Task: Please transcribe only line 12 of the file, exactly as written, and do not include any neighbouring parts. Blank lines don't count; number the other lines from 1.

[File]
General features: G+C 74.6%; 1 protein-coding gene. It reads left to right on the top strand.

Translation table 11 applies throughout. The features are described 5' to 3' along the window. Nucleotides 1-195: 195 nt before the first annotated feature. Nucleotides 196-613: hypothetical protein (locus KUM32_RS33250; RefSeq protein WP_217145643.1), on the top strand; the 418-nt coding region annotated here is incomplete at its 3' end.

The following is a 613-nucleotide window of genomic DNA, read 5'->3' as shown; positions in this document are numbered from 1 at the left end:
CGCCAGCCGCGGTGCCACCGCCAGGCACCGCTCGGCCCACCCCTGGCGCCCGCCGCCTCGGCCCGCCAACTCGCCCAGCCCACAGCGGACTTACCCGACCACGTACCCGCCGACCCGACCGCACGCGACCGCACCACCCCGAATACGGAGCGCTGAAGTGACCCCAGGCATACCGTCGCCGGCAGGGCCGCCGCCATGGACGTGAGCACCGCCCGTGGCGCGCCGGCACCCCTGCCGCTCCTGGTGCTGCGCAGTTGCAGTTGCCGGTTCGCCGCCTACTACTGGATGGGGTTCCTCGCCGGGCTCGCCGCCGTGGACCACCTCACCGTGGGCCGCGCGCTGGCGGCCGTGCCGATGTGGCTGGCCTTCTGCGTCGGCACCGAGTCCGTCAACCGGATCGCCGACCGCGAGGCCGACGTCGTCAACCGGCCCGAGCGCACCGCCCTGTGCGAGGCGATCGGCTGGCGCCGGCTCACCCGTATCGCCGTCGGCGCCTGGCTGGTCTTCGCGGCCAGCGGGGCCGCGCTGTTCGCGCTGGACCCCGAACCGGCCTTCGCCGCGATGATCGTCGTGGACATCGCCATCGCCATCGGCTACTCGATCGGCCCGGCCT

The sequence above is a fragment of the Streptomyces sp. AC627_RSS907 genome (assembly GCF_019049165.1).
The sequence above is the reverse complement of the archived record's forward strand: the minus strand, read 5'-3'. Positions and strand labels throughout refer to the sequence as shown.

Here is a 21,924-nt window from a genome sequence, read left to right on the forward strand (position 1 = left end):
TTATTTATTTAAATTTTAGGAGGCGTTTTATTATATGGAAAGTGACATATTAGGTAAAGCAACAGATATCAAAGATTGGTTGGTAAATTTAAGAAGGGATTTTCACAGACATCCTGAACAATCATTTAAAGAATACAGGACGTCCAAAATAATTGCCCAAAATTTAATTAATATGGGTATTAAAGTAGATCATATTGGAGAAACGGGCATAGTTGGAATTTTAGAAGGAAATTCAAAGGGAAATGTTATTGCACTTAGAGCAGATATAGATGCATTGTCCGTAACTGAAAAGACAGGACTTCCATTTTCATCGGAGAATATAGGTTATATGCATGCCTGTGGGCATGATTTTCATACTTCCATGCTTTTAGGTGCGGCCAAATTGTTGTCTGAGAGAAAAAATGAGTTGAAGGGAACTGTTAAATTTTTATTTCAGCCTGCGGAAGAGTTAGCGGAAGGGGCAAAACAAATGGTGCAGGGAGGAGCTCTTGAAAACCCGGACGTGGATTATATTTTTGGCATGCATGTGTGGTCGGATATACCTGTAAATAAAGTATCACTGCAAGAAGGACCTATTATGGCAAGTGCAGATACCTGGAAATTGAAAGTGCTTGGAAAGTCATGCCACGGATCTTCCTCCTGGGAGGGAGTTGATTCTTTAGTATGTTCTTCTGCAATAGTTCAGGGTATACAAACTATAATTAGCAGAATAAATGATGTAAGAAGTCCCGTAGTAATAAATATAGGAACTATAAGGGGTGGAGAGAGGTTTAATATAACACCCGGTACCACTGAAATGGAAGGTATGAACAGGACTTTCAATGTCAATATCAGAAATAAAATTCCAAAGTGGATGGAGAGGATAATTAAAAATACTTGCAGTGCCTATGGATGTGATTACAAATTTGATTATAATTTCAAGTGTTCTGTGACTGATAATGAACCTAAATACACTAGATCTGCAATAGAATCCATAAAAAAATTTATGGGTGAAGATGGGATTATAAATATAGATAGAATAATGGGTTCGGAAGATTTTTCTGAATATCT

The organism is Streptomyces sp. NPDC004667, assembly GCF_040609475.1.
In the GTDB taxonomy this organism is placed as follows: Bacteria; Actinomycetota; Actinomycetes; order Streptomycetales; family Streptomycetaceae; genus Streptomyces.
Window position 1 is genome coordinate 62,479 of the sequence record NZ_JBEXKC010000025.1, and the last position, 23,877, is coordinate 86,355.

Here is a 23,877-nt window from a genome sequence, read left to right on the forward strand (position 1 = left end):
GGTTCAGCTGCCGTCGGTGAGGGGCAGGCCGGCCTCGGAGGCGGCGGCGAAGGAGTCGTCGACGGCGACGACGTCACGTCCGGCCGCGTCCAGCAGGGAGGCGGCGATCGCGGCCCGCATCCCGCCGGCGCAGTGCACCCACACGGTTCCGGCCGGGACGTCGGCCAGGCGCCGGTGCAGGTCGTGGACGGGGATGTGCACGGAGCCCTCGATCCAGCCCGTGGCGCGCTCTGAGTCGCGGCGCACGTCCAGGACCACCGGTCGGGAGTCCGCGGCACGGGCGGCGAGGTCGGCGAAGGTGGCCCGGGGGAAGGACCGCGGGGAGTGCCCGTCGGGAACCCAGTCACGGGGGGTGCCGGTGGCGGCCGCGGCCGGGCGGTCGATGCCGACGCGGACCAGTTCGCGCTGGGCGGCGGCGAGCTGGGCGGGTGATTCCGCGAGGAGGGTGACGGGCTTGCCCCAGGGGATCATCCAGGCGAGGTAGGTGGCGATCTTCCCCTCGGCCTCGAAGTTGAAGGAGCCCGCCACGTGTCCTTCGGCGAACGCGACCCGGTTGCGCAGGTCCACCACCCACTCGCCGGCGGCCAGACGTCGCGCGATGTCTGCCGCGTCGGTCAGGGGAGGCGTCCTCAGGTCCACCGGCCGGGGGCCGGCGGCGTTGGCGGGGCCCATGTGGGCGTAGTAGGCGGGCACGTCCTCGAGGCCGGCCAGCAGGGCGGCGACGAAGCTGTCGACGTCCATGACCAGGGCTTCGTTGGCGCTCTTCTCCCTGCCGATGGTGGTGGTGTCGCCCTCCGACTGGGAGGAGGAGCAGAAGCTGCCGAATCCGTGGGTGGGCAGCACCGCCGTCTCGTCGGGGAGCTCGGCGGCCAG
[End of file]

Here is a 23,877-nt window from a genome sequence, read left to right on the forward strand (position 1 = left end):